Will We Let Michigan Fall Off the Next Cliff?

Folks in Michigan are anxiously awaiting the release of the Governor’s budget on Thursday, with many hot issues already making the news in anticipation of the its release – a sizable increase in early childhood education funding, expansion of Medicaid to cover more low-income children and families, or continued efforts around education reform.  While the buzz in Lansing is all about the Governor’s upcoming budget, it’s important to realize that everything that will be determined by the Governor and Legislature regarding state priorities is completely dependent on the federal budget.

Michigan’s Children’s latest Budget Basics publication takes a closer look at just how reliant critical programs in Michigan are on federal funding.  In the current state fiscal year, which began on October 1, 2012 and goes to September 30, 2013, over 40 percent of Michigan’s entire state budget is supported by federal sources.  However, a significantly higher reliance on federal funding supports budgets that serve Michigan children, youth and families – particularly those most challenged by their circumstances.  Specifically, federal funds support:

  • two-thirds of the Michigan Department of Community Health (DCH) budget,
  • three-quarters of the Michigan Department of Education (MDE) budget (note: this does not include the School Aid budget), and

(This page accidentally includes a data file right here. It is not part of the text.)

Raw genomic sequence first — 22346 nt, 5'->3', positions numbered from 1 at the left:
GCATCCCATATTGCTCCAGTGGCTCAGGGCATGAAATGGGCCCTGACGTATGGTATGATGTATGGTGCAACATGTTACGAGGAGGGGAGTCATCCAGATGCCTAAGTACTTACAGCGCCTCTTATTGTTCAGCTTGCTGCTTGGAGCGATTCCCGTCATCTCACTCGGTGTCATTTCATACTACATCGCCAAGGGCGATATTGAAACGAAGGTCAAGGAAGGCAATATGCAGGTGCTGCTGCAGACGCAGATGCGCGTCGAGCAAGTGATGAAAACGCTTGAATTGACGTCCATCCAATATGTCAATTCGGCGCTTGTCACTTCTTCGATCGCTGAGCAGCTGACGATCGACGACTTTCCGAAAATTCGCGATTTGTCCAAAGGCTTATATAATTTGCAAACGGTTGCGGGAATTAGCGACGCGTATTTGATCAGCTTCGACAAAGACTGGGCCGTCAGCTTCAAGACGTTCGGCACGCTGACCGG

• four-fifths of the Michigan Department of Human Services (DHS) budget.

Even more important to note is that these federal resources support Michigan’s efforts to address huge disparities in child and family outcomes – disparities that begin early in a child’s life and can continue to grow if not recognized and addressed.  Federal funds pay for equity promoting programs like Medicaid and school and community-based health services through DCH, nutrition programs and child abuse and neglect prevention efforts through DHS, and child care assistance and support for low-income and special needs students through MDE.  All of these programs work to reduce disparities in outcomes, and many could have an even greater impact if funded at levels that ensure program fidelity.

Unfortunately, the federal budget, like Michigan’s budget, doesn’t provide enough resource to ensure access to high quality programs for the most struggling children and families who would benefit from them.  This is evident by the latest Kids Count Data that show that our children continue to struggle and that disparities persist.  At the same time that we will be attempting to address our growing child poverty, increases in child maltreatment, and lack of progress on educational achievement; Michigan will surely be facing some cuts in federal support as a result of the second pending federal fiscal cliff.  The only question is, by how much?

Perhaps as we in Michigan prepare for the exciting budget debates that will soon begin in Lansing, we should also consider the implications of the federal budget and how deficit-reducing efforts may further increase the disparities that we already see in child and family outcomes.  And while we’re considering those implications, we may want to pass on our best thoughts on how to address the federal budget to Congress in a balanced way.

-Mina Hong

* The next fiscal cliff is a combination of the pending sequester as well as the expiration of the continuing resolution that is currently funding the federal government through March 27, 2013.  Congress still must address a balanced approach to offset sequestration and pass a federal budget through the remainder of the federal fiscal year (which happens to be the same fiscal year as Michigan’s).  More information about the federal budget is available on our website.